|2011 GSA Annual Meeting in Minneapolis (9–12 October 2011)|
|Paper No. 27-4|
|Presentation Time: 9:00 AM-6:00 PM|
THE BEAR GULCH FAUNA AND THE RESEARCH VALUE OF THE UNIVERSITY OF MONTANA PALEONTOLOGY CENTER COLLECTIONS
SINGER, Amy, Geosciences, University of Montana, 32 Campus Drive #1296, Missoula, MT 59812-1296, email@example.com and STANLEY, George D. Jr, Geosciences, The University of Montana/Paleontology Center, 32 Campus Drive # 1296, Missoula, MT 59812|
The Bear Gulch Limestone, Heath Formation, well exposed in central Montana, stands as one of the outstanding Mississippian marine konservat lagerstätten in the United States. The fine preservation of diverse hard and soft-bodied fossil marine biotas of the Bear Gulch provides a rare glimpse into this kind of Mississippian life. Systematic studies have helped clarify a portion of the Bear Gulch invertebrate fossils, yet no detailed community study of the remarkable assemblages has been undertaken of the benthic invertebrates. The Bear Gulch is best known for soft-tissue preservation of fish, but there are abundant and diverse invertebrates remaining to be studied. The University of Montana paleontology collections contain an excellent survey of Bear Gulch biota, acquired since the discovery of the biota in the early 1960s. The Bear Gulch Limestone contains three limestone lenses, The Becket Beds, The Bear Gulch Beds, and the Surenough Beds. All three beds contain fossils, but only the Bear Gulch beds have been extensively quarried as it contains the finest fossils. The Bear Gulch fauna is considered to be ecologically restricted with respect to typical Mississippian communities. Missing are classic Mississippian organisms such as crinozoan echinoderms and trilobites. Instead, the invertebrate fauna is dominated by high-growing sponges, with lesser abundant ammonoids and nautiloid cephalopods, and inarticulate brachiopods, among others. A project currently underway, aims to describe the paleoecology of the Bear Gulch Limestone and compare it to other environmentally similar basins to discern if restricted communities are the rule or the exception for epicontinental seas. The extensive vouchered University of Montana collections provide preliminary results that are reported here.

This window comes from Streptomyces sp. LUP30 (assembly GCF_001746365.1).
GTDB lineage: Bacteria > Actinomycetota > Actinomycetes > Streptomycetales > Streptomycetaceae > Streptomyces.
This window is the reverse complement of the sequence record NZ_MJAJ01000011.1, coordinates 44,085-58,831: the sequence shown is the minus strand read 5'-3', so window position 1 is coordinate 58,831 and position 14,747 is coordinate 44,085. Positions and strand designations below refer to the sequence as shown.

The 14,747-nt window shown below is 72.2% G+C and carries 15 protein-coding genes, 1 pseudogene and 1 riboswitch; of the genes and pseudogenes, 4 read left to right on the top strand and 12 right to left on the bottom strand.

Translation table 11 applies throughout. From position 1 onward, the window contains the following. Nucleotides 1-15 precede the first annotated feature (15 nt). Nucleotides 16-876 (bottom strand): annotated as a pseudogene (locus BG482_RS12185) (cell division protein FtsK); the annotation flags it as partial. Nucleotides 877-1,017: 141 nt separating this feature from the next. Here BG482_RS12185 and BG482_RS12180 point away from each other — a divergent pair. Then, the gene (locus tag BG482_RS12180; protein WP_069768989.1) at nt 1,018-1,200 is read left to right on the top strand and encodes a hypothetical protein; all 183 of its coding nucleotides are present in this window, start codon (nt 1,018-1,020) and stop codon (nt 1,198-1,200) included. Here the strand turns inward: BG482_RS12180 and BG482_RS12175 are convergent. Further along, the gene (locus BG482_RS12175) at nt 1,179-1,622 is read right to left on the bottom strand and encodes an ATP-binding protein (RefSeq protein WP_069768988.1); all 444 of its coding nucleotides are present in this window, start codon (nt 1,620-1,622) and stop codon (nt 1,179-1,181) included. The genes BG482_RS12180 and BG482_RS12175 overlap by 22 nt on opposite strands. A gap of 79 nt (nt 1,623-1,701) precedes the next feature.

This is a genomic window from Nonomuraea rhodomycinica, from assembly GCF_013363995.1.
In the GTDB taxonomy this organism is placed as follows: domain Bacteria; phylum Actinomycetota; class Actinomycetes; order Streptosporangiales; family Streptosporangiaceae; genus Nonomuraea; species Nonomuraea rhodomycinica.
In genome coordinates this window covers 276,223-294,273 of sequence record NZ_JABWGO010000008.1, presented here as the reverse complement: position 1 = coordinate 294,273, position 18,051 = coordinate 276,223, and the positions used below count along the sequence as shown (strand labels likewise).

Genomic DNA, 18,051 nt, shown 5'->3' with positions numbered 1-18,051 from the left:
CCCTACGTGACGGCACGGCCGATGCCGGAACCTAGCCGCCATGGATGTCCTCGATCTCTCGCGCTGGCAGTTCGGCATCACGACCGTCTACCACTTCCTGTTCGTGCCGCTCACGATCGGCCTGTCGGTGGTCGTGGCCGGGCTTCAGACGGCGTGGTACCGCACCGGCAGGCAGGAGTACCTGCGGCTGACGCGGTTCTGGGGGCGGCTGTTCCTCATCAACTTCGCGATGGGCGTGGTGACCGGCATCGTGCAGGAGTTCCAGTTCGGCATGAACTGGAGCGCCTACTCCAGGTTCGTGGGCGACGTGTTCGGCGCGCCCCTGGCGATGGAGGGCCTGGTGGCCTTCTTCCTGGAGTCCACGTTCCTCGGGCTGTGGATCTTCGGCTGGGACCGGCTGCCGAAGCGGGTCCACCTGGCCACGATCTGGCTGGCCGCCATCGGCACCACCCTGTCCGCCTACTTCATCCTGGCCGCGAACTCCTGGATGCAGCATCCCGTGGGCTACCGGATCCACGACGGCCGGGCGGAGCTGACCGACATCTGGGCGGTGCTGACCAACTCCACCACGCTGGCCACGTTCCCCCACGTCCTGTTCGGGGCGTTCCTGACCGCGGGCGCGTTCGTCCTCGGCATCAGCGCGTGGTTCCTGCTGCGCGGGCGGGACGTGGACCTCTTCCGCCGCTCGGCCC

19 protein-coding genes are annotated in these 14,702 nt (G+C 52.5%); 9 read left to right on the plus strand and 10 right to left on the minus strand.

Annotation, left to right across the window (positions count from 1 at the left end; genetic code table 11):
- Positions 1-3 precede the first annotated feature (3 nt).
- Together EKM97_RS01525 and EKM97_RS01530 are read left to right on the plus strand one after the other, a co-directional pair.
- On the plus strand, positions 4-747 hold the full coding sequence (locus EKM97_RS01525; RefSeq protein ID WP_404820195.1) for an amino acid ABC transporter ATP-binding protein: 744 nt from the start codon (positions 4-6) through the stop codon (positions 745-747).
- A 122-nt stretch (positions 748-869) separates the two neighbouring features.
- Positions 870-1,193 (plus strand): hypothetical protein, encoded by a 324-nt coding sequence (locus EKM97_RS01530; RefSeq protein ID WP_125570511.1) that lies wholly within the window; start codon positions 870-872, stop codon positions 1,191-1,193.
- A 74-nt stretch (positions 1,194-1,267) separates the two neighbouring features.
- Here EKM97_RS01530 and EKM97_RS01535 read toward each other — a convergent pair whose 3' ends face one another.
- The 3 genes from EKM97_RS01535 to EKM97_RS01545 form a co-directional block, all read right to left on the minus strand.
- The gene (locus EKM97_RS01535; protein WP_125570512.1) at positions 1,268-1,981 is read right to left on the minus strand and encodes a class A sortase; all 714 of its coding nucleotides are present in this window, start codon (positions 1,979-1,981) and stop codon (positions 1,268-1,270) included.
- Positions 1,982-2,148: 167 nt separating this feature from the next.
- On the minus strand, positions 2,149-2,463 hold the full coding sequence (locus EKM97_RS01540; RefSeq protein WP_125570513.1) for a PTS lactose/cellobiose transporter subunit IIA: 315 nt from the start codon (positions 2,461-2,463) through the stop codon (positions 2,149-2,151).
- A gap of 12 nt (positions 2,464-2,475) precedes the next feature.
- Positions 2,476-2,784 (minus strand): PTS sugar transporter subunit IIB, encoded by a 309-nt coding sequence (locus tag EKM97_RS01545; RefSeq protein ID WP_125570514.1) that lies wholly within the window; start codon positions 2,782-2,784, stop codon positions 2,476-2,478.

2011 GSA Annual Meeting in Minneapolis (9–12 October 2011)
General Information for this Meeting
|Session No. 27--Booth# 45|
Paleontology (Posters) I: Ecology and Phylogeny
Minneapolis Convention Center: Hall C
9:00 AM-6:00 PM, Sunday, 9 October 2011
Geological Society of America Abstracts with Programs, Vol. 43, No. 5, p. 82
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